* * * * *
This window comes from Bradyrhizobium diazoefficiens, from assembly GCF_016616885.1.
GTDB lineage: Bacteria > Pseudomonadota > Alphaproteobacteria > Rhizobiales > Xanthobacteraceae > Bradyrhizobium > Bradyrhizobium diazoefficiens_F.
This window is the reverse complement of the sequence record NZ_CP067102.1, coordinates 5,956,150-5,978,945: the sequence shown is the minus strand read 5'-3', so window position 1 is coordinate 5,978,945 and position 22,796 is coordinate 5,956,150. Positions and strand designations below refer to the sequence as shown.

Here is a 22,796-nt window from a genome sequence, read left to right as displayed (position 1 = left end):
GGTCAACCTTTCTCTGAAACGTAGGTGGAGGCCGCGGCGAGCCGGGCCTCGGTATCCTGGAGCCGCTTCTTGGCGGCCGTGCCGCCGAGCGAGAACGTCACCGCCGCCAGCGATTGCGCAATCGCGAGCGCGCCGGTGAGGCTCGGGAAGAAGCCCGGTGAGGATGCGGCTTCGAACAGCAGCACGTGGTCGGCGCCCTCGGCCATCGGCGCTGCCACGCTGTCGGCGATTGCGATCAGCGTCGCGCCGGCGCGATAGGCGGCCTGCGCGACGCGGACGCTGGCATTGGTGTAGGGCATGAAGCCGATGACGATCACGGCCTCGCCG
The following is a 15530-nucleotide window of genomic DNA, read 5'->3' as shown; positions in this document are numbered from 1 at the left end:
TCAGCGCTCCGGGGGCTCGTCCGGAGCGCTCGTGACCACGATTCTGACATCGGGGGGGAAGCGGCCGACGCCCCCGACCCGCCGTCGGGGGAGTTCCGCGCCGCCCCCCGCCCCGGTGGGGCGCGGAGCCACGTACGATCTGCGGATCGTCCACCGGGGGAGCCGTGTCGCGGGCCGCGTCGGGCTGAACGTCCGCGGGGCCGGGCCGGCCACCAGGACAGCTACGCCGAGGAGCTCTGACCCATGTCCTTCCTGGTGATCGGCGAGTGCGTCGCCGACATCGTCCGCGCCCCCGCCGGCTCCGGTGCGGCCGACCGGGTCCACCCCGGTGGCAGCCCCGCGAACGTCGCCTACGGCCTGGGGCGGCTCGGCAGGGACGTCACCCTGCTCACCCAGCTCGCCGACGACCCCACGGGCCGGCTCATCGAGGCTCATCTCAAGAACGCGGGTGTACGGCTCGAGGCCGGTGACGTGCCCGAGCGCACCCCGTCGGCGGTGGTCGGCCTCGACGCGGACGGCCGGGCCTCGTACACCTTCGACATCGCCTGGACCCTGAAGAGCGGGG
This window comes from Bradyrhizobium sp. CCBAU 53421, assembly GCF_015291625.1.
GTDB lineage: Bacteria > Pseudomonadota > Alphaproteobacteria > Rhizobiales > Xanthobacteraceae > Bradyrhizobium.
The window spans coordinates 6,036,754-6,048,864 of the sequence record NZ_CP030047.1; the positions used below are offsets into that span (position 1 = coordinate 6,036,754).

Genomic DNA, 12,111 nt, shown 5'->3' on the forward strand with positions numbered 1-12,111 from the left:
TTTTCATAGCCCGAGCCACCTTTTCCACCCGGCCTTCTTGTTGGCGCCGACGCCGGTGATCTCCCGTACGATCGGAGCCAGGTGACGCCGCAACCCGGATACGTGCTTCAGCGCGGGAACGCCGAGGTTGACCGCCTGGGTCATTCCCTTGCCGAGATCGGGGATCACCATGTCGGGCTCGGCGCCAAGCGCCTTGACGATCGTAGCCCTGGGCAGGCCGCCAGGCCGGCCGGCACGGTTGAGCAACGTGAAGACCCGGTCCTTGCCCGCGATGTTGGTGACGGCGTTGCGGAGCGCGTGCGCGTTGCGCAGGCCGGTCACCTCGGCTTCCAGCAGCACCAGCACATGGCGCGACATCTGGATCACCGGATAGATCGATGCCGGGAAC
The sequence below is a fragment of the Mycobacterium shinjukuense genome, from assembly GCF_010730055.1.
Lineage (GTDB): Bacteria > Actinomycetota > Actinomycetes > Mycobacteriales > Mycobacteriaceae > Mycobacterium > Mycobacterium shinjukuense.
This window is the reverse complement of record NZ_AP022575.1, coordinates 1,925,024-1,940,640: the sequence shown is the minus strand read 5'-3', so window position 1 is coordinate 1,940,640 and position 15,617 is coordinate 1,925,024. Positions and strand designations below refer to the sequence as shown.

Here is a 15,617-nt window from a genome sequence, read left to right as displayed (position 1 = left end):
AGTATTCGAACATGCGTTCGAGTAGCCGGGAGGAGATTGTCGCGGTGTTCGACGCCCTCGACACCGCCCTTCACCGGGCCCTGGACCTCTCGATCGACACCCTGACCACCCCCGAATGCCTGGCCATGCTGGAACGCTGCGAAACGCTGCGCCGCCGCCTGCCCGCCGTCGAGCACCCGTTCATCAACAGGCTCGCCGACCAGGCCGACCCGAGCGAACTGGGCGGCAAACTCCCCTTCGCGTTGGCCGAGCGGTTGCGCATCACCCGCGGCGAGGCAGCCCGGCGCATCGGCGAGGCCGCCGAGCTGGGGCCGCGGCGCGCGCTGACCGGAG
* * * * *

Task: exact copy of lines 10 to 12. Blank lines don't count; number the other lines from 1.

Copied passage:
The window spans coordinates 6,036,754-6,048,864 of the sequence record NZ_CP030047.1; the positions used below are offsets into that span (position 1 = coordinate 6,036,754).

Genomic DNA, 12,111 nt, shown 5'->3' on the forward strand with positions numbered 1-12,111 from the left:
TTTTCATAGCCCGAGCCACCTTTTCCACCCGGCCTTCTTGTTGGCGCCGACGCCGGTGATCTCCCGTACGATCGGAGCCAGGTGACGCCGCAACCCGGATACGTGCTTCAGCGCGGGAACGCCGAGGTTGACCGCCTGGGTCATTCCCTTGCCGAGATCGGGGATCACCATGTCGGGCTCGGCGCCAAGCGCCTTGACGATCGTAGCCCTGGGCAGGCCGCCAGGCCGGCCGGCACGGTTGAGCAACGTGAAGACCCGGTCCTTGCCCGCGATGTTGGTGACGGCGTTGCGGAGCGCGTGCGCGTTGCGCAGGCCGGTCACCTCGGCTTCCAGCAGCACCAGCACATGGCGCGACATCTGGATCACCGGATAGATCGATGCCGGGAAC